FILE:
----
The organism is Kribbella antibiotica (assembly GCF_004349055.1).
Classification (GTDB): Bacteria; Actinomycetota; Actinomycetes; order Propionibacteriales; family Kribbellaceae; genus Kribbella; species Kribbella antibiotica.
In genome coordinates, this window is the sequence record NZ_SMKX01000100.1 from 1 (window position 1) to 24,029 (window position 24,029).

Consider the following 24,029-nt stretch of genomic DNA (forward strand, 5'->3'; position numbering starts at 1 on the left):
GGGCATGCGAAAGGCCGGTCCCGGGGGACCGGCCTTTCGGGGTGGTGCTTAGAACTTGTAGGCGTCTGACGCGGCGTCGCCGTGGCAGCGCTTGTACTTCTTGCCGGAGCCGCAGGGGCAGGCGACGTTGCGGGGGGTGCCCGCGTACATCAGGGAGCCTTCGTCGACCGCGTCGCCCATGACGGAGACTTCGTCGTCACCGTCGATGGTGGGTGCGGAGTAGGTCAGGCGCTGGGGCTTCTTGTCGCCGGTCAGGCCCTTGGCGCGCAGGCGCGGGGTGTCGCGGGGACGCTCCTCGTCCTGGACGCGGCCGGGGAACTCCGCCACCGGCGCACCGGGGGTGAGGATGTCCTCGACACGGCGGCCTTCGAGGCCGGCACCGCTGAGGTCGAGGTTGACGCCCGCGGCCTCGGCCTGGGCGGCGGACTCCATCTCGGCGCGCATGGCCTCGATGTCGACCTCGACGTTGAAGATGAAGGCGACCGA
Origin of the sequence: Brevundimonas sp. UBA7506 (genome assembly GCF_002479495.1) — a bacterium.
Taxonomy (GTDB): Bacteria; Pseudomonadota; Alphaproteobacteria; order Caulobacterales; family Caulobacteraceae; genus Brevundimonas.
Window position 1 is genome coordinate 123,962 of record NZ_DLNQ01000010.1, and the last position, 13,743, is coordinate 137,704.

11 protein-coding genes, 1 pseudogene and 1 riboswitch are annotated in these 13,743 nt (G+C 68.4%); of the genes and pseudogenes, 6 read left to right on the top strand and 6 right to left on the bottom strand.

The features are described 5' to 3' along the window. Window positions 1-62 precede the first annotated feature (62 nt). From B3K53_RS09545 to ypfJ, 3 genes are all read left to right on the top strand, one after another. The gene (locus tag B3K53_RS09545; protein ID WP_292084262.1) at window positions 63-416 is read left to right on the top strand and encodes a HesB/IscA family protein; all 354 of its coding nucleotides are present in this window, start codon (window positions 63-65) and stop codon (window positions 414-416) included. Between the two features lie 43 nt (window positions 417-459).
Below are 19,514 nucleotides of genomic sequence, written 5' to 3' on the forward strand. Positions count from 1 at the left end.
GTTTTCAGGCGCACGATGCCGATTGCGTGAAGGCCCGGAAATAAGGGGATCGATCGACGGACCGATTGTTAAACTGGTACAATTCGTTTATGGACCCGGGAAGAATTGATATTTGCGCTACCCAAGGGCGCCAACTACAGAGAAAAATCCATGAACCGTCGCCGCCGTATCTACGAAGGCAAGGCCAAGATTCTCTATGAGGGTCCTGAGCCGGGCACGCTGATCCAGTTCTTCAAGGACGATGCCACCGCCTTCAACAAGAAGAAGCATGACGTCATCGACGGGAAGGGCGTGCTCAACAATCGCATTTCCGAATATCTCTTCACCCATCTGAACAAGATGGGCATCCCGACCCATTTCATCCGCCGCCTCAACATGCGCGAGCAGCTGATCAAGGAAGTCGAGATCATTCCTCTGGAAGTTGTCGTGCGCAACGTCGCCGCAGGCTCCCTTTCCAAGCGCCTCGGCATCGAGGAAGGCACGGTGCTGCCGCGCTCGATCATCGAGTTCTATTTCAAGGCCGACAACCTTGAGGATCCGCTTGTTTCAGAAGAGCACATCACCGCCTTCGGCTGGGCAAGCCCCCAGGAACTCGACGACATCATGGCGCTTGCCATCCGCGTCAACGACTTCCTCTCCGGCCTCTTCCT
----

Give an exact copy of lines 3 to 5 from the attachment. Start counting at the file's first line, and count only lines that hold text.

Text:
In genome coordinates, this window is the sequence record NZ_SMKX01000100.1 from 1 (window position 1) to 24,029 (window position 24,029).

Consider the following 24,029-nt stretch of genomic DNA (forward strand, 5'->3'; position numbering starts at 1 on the left):
GGGCATGCGAAAGGCCGGTCCCGGGGGACCGGCCTTTCGGGGTGGTGCTTAGAACTTGTAGGCGTCTGACGCGGCGTCGCCGTGGCAGCGCTTGTACTTCTTGCCGGAGCCGCAGGGGCAGGCGACGTTGCGGGGGGTGCCCGCGTACATCAGGGAGCCTTCGTCGACCGCGTCGCCCATGACGGAGACTTCGTCGTCACCGTCGATGGTGGGTGCGGAGTAGGTCAGGCGCTGGGGCTTCTTGTCGCCGGTCAGGCCCTTGGCGCGCAGGCGCGGGGTGTCGCGGGGACGCTCCTCGTCCTGGACGCGGCCGGGGAACTCCGCCACCGGCGCACCGGGGGTGAGGATGTCCTCGACACGGCGGCCTTCGAGGCCGGCACCGCTGAGGTCGAGGTTGACGCCCGCGGCCTCGGCCTGGGCGGCGGACTCCATCTCGGCGCGCATGGCCTCGATGTCGACCTCGACGTTGAAGATGAAGGCGACCGA